The programme is targeted at around top 10 % of those students that take PSLE exams.

The IP curriculum is broader and more flexible than that of the O-levels and it enables the students to develop various skills and talents as well as satisfy their intellectual curiosity.

Unlike the IP curriculum the O-level curriculum takes 4 or 5 years to complete (the Express Stream and the Normal Academic Stream respectively).

If we had to highlight the main difference between these two it would be the fact that the IP enables the students to skip the O-level exams and take the exams that will enable them to gain entry to university straightaway.

It is not hard to see how that may be beneficial for students. One less exam means less stress and more time to devote to the preparation for the exam that matters the most: the exam that will grant you access to your dream university.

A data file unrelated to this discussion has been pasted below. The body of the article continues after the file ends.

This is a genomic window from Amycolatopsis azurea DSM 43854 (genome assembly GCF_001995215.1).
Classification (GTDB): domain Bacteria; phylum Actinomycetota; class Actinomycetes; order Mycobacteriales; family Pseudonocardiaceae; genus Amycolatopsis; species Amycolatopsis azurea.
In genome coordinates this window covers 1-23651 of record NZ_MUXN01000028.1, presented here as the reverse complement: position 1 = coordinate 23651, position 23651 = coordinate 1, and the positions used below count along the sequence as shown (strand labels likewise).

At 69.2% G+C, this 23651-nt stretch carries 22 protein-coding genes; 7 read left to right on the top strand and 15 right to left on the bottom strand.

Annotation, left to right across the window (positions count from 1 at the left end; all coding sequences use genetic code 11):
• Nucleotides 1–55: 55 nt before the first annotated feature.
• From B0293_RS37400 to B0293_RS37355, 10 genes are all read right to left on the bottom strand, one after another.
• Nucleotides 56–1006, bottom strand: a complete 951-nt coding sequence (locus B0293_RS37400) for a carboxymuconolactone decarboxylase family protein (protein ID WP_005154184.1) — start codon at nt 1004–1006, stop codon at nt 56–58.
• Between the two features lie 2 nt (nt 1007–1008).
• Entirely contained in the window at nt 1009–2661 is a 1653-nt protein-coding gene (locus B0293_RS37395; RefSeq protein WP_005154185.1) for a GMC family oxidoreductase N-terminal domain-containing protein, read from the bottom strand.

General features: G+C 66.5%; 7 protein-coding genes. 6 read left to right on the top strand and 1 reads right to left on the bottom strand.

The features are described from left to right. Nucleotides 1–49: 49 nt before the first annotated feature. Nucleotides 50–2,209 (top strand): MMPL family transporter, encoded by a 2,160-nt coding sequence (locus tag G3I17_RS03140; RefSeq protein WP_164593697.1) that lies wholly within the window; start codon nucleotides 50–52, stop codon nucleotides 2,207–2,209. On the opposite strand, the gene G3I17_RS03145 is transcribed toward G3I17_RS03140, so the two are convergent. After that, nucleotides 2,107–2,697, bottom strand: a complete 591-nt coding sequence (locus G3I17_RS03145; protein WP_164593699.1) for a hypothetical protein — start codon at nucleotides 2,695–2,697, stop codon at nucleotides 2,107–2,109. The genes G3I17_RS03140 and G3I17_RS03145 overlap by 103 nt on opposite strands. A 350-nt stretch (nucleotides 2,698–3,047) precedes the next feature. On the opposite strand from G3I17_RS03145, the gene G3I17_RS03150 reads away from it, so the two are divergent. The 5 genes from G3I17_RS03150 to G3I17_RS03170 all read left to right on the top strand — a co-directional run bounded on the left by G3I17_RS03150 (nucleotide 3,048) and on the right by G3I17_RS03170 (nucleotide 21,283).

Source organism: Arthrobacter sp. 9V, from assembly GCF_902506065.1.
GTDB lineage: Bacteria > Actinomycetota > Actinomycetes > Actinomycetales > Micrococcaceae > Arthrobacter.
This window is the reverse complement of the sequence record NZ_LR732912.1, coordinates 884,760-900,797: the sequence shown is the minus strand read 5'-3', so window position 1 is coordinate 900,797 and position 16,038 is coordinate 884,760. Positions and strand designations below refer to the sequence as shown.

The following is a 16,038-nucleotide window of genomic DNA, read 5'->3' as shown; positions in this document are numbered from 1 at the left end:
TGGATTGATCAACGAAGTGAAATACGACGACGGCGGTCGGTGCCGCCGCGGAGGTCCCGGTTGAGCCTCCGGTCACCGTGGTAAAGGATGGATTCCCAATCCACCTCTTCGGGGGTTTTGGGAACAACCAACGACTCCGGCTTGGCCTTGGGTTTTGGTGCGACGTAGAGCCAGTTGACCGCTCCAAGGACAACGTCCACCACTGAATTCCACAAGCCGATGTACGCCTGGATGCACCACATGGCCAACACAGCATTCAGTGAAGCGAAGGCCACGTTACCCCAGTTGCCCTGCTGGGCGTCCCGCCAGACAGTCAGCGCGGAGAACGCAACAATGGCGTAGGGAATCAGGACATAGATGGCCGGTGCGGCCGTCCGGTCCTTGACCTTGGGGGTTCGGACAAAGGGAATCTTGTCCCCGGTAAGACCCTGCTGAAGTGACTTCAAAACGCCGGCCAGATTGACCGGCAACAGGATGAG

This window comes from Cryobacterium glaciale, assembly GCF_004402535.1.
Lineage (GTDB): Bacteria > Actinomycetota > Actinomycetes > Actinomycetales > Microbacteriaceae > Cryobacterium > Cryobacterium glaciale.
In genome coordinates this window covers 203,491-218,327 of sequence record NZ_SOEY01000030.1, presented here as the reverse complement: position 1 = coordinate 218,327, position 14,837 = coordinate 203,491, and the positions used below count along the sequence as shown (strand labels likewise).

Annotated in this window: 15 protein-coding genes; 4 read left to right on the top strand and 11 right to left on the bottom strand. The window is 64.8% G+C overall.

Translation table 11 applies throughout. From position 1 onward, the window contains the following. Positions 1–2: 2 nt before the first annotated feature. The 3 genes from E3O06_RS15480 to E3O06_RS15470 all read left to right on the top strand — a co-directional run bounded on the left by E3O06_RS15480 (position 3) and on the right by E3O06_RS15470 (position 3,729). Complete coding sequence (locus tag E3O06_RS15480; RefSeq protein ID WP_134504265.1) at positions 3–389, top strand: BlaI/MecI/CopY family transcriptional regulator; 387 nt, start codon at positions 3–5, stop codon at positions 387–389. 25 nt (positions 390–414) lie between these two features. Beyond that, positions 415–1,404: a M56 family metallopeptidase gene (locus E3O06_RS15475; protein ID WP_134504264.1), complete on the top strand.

2. How exactly does the IP benefit secondary school students?

The time students save by not worrying about passing their O-levels they can devote to expanding their knowledge in both academic and non-academic ways. The IP students are usually academically ahead of their peers.

They enhance their logical skills by discussing more complex topics, and in general gain more knowledge by studying higher-level subjects.

And since the IP students don’t have to cram for O-level exams they have more time left over to get involved in enrichment programmes and develop essential soft skills (such as critical thinking, communication skills, problem solving skills etc.) which will help them become highly-functioning members of society.